An Unexpected Complication

I seem to be specializing in Strange Maladies Of Indeterminate Origin. Last week, I visited my dentist for a routine cleaning and examination. I also got the annual full set of X-rays. The picture of one of the mandibular canines (tooth #27) caught the attention of the dentist, who forwarded it to an endodontist, who delivered a diagnosis of external root resorption. This is a poorly understood (especially by me) phenomenon, in which the tooth appears to be destroying itself from within, "apparently initiated by a peculiar inflammatory hyperplasia of the pulp", by one account. This could be an autoimmune disorder, but it is more commonly believed to be ultimately caused by trauma, where "trauma" is defined to include the wearing of orthodontic appliances -- which I did, back in the day. If the damage is not too advanced, the tooth can be rescued by means of a root canal; otherwise, it must be extracted and, nowadays, typically replaced by an implant. In my case, the endodontist would normally pass me off to an oral surgeon for extraction. But...

But I am receiving bisphosphonate therapy, to counteract the effects of the cancer on my spine. Normally, special cells called osteoclasts clean up old bone mass, making way for new bone created by the counterpart osteoblasts (a process known as "bone turnover"). Myeloma appears to overstimulate the osteoclasts, which begin to outperform the osteoblasts, creating many lytic lesions -- holes -- in the bone. This is obviously a Very Bad Thing, leading in my case to a greatly enhanced risk of spinal compression fractures. Bisphosphonates such as the one I am getting, Aredia, attempt to solve this problem by suppressing the osteoclasts, which is a mixed blessing, since bone turnover is as a result reduced everywhere, meaning that the bones are more brittle and are slower to heal than they should be. Apparently, this is especially a problem where surgical procedures performed on the jaw, such as a tooth extraction, are concerned, leading to a condition known as "bisphosphonate-related osteonecrosis of the jaw". The wounded jaw does not heal, and eventually the bone in the vicinity of the wound dies. This is another Very Bad Thing. So oral surgeons are understandably reluctant to perform extractions on patients receiving bisphosphonates.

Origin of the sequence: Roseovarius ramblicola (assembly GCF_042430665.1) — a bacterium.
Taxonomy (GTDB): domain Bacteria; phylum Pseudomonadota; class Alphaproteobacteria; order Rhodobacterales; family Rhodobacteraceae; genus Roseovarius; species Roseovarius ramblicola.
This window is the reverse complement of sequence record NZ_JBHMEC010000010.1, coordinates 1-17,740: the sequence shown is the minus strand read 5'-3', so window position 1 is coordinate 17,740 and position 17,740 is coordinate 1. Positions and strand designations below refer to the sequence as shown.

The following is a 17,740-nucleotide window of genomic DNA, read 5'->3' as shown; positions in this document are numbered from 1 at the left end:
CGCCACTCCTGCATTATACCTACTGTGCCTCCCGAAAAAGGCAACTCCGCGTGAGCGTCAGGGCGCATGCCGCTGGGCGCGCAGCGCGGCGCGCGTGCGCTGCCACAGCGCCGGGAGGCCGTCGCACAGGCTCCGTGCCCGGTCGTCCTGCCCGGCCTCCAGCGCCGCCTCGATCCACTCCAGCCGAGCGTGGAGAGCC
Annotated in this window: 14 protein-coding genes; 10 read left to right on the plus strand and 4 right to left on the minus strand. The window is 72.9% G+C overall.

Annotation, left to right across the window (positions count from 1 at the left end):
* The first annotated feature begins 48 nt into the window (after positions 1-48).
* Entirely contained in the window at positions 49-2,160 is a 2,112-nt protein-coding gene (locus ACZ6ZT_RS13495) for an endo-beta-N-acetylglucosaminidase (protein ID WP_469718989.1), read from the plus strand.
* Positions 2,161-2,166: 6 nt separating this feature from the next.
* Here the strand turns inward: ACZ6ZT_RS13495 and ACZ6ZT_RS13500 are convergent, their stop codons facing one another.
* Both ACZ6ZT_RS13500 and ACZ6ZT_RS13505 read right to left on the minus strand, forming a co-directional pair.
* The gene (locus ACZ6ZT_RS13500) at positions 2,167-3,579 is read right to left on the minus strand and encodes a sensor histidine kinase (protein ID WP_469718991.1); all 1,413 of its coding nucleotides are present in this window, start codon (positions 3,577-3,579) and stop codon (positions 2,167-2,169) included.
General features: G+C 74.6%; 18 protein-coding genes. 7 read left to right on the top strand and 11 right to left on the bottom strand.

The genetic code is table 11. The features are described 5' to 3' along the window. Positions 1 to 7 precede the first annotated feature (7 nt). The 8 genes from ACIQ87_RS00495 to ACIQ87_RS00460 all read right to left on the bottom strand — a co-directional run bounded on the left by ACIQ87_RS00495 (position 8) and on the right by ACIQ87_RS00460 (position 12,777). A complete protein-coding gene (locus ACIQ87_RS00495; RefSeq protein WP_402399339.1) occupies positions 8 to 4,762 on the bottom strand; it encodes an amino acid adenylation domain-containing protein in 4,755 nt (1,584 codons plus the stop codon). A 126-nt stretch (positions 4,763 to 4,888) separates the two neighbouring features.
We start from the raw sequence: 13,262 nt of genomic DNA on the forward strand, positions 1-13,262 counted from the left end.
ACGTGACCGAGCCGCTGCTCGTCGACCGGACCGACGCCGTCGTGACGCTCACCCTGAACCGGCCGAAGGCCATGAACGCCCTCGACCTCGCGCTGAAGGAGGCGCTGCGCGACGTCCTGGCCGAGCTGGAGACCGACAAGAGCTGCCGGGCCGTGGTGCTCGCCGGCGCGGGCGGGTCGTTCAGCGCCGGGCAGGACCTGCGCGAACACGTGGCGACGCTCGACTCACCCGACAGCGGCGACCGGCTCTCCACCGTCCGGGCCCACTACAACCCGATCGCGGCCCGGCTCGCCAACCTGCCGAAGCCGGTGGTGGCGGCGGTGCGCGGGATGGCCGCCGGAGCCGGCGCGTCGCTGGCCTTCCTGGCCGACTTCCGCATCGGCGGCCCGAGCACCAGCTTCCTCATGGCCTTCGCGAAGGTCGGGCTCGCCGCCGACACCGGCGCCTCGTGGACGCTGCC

The effect of bisphosphonates on bone turnover is typically gauged by a serum CTX test; patients getting bisphosphonates will show much lower than normal CTX numbers. A sufficiently lengthy drug holiday might return serum CTX to a range acceptable to an oral surgeon; a temporary root canal might be necessary to stave off disaster in the interim. The question is whether the oncologist can be persuaded to declare such a drug holiday. I was on track to continue receiving Aredia until at least the end of this year, for reasons of course completely unrelated to dentistry. My next visit with the oncologist should be much more interesting than usual, for this and certain other reasons, which I will discuss in due time.